1) Presumably you would have to obtain an estimate of this yourself, perhaps by surveying the students (i.e. taking a sample, and using that to estimate the proportion of all students that are parents).
You would have to carefully consider how to obtain this sample though, in order for it to be balanced (be a non-biased reflection of the whole student body). So, you might survey students at random from each class, across different times of day, making sure to have a mix of ages, gender, majors etc. in your sample that is close to the overall mix for the student body.
2) No, you would not, since this is very likely to be a biased sample. Since you have only one campus, and one time represented in your sample, if these are correlated with the statistic you are interested in (parenthood) your estimate of 25% and the true overall number might be very different. For example, perhaps parents are less likely to sleep in and miss 9:30am classes, if they have to send their children to school, and so 25% may be an overestimate.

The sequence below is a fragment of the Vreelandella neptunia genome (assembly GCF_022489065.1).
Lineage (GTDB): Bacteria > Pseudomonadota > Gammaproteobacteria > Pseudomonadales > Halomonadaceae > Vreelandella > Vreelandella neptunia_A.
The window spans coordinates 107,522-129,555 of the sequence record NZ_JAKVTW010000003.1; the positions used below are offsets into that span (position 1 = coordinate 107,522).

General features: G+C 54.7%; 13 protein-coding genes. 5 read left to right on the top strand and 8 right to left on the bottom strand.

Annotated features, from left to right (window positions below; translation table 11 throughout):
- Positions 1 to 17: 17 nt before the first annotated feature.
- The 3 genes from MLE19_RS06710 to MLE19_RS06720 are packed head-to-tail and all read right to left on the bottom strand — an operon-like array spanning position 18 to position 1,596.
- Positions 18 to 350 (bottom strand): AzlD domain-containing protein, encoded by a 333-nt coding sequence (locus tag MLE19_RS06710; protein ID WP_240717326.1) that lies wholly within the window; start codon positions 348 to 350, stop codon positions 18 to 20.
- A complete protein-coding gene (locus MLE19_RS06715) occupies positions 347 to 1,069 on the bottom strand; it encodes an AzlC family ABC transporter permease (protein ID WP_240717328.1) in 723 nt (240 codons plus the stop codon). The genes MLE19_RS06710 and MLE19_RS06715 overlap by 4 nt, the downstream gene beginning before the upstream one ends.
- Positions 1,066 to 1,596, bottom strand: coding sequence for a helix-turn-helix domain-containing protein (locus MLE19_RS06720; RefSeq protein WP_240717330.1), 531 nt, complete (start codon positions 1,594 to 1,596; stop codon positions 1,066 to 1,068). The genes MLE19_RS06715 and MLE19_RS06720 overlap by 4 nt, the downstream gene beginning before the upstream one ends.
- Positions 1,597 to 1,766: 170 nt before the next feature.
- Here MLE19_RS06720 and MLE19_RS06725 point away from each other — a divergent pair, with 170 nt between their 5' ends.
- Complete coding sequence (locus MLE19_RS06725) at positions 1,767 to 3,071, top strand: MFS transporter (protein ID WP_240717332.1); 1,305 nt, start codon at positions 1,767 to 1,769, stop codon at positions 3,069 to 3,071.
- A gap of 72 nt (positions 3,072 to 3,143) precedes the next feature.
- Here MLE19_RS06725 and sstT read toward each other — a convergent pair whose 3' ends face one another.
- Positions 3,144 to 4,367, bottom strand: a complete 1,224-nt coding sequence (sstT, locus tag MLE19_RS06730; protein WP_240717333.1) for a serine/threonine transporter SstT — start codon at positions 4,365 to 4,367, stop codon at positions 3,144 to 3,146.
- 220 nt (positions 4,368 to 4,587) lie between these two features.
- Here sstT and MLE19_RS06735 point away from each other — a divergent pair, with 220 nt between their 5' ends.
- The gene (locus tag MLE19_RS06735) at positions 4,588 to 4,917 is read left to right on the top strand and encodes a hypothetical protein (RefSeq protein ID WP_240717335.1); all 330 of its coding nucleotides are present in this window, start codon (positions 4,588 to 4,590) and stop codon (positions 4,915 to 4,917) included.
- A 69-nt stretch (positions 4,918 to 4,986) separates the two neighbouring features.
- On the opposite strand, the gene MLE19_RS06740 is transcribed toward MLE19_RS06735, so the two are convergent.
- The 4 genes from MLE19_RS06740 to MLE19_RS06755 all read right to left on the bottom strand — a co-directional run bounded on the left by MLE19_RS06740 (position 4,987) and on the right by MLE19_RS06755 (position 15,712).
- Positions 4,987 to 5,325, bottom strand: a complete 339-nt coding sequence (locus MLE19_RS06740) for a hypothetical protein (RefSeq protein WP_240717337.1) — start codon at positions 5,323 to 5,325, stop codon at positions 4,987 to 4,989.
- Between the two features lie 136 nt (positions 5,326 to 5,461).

3) The trade-off is between precision and certainty. For any estimate, you can increase its precision (0-100% range down to a more useful 20-30% range) but at the cost of certainty (you can be decreasingly confident that the true value lies in your estimated range). Often we use 'standard' precision/certainty trade-offs (e.g. 90% and 95% confidence intervals are commonly used) but in real life situations this trade-off will depend on what your aim is: For example you may need to be much more certain about the likelihood of negative side-effects from a new drug, or about evidence that is used to convict somebody of a crime.
Hope this helped!
Mar 3rd, 2015
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